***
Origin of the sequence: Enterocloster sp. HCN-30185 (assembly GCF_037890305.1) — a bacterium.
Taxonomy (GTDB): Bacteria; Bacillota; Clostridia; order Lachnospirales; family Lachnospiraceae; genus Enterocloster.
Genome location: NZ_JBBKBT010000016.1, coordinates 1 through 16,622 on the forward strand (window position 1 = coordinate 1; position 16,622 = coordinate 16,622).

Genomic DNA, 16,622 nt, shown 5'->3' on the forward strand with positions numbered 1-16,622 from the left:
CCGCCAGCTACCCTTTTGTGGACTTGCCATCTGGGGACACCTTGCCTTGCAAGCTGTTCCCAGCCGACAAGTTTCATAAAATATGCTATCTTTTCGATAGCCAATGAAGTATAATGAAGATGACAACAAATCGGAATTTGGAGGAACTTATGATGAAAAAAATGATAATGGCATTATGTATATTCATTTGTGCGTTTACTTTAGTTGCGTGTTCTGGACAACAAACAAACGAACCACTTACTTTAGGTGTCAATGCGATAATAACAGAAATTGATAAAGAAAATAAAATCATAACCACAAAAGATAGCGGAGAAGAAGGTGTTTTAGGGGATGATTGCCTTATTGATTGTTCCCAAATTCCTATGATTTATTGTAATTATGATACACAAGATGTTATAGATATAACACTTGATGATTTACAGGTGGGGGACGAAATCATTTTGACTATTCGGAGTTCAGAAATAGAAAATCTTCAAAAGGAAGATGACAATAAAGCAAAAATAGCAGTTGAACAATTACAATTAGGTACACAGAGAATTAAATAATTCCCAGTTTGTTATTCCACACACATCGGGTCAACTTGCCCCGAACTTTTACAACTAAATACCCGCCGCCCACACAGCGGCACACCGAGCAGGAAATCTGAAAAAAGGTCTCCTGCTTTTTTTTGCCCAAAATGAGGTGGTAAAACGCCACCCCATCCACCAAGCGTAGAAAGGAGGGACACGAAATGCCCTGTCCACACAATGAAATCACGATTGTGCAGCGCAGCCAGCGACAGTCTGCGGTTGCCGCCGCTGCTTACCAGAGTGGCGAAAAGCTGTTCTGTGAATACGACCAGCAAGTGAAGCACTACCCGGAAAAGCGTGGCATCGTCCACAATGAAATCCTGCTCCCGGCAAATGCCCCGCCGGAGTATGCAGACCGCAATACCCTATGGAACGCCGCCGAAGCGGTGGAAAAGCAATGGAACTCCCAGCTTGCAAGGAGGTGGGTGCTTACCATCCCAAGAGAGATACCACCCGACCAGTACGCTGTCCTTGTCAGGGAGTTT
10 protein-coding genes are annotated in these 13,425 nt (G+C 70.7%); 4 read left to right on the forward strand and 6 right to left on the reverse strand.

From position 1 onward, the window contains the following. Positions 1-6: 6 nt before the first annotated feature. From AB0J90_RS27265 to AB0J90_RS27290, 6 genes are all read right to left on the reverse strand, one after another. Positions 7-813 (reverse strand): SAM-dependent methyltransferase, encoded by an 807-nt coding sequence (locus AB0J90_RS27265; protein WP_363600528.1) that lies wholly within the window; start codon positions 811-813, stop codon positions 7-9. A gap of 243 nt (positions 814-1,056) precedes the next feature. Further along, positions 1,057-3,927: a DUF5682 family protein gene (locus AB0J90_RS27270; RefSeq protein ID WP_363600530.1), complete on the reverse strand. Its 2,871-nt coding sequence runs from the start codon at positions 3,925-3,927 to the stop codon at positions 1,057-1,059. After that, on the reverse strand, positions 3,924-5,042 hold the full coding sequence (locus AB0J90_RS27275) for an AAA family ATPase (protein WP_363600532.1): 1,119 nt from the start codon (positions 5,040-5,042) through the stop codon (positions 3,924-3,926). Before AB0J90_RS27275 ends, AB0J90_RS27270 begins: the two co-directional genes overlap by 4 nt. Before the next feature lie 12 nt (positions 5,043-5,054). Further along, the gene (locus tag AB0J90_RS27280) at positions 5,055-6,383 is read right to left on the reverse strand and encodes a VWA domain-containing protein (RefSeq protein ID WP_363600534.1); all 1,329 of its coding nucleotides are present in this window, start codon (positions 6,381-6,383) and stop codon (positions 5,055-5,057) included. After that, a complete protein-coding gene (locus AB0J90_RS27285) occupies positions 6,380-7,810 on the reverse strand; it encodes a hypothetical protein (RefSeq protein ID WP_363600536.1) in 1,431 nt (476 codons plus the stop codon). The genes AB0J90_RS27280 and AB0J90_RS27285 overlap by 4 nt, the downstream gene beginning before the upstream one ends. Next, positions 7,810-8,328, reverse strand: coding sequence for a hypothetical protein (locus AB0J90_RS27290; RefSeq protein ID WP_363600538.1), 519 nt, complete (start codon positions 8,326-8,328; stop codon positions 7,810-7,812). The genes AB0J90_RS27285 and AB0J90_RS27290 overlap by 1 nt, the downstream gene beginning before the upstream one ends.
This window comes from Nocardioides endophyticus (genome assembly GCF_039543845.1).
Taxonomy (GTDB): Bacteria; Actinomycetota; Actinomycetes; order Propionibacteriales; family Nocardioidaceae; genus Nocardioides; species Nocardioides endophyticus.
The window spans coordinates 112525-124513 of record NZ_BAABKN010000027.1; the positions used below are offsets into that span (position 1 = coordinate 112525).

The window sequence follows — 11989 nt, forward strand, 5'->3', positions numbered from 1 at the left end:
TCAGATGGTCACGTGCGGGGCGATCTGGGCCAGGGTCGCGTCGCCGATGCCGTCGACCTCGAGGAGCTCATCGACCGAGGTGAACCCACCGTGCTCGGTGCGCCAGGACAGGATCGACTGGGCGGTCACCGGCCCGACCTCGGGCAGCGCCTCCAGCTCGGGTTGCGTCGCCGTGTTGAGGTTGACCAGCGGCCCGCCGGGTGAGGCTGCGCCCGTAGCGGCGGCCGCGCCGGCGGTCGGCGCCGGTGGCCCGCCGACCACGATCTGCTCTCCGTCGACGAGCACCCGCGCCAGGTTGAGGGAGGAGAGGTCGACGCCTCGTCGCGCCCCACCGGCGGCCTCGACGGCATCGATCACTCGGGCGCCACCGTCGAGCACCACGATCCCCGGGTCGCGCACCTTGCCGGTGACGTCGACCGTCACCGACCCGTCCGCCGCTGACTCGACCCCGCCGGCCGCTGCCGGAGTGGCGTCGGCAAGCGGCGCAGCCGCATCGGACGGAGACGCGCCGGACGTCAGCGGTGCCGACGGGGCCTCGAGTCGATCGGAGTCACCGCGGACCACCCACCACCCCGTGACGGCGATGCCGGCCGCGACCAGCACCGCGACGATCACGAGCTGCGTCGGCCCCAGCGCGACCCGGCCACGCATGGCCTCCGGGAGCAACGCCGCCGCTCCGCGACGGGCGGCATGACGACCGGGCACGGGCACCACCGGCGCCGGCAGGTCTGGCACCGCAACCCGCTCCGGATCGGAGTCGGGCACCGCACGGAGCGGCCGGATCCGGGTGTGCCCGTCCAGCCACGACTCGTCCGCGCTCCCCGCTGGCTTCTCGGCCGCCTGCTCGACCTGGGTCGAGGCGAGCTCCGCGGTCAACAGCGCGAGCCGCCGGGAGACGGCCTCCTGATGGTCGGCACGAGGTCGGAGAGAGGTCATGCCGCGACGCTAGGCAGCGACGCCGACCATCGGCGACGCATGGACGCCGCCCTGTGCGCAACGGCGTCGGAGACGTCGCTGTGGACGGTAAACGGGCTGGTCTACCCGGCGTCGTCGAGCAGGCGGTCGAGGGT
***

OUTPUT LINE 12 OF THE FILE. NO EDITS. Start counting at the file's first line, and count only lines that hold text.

TCAGATGGTCACGTGCGGGGCGATCTGGGCCAGGGTCGCGTCGCCGATGCCGTCGACCTCGAGGAGCTCATCGACCGAGGTGAACCCACCGTGCTCGGTGCGCCAGGACAGGATCGACTGGGCGGTCACCGGCCCGACCTCGGGCAGCGCCTCCAGCTCGGGTTGCGTCGCCGTGTTGAGGTTGACCAGCGGCCCGCCGGGTGAGGCTGCGCCCGTAGCGGCGGCCGCGCCGGCGGTCGGCGCCGGTGGCCCGCCGACCACGATCTGCTCTCCGTCGACGAGCACCCGCGCCAGGTTGAGGGAGGAGAGGTCGACGCCTCGTCGCGCCCCACCGGCGGCCTCGACGGCATCGATCACTCGGGCGCCACCGTCGAGCACCACGATCCCCGGGTCGCGCACCTTGCCGGTGACGTCGACCGTCACCGACCCGTCCGCCGCTGACTCGACCCCGCCGGCCGCTGCCGGAGTGGCGTCGGCAAGCGGCGCAGCCGCATCGGACGGAGACGCGCCGGACGTCAGCGGTGCCGACGGGGCCTCGAGTCGATCGGAGTCACCGCGGACCACCCACCACCCCGTGACGGCGATGCCGGCCGCGACCAGCACCGCGACGATCACGAGCTGCGTCGGCCCCAGCGCGACCCGGCCACGCATGGCCTCCGGGAGCAACGCCGCCGCTCCGCGACGGGCGGCATGACGACCGGGCACGGGCACCACCGGCGCCGGCAGGTCTGGCACCGCAACCCGCTCCGGATCGGAGTCGGGCACCGCACGGAGCGGCCGGATCCGGGTGTGCCCGTCCAGCCACGACTCGTCCGCGCTCCCCGCTGGCTTCTCGGCCGCCTGCTCGACCTGGGTCGAGGCGAGCTCCGCGGTCAACAGCGCGAGCCGCCGGGAGACGGCCTCCTGATGGTCGGCACGAGGTCGGAGAGAGGTCATGCCGCGACGCTAGGCAGCGACGCCGACCATCGGCGACGCATGGACGCCGCCCTGTGCGCAACGGCGTCGGAGACGTCGCTGTGGACGGTAAACGGGCTGGTCTACCCGGCGTCGTCGAGCAGGCGGTCGAGGGT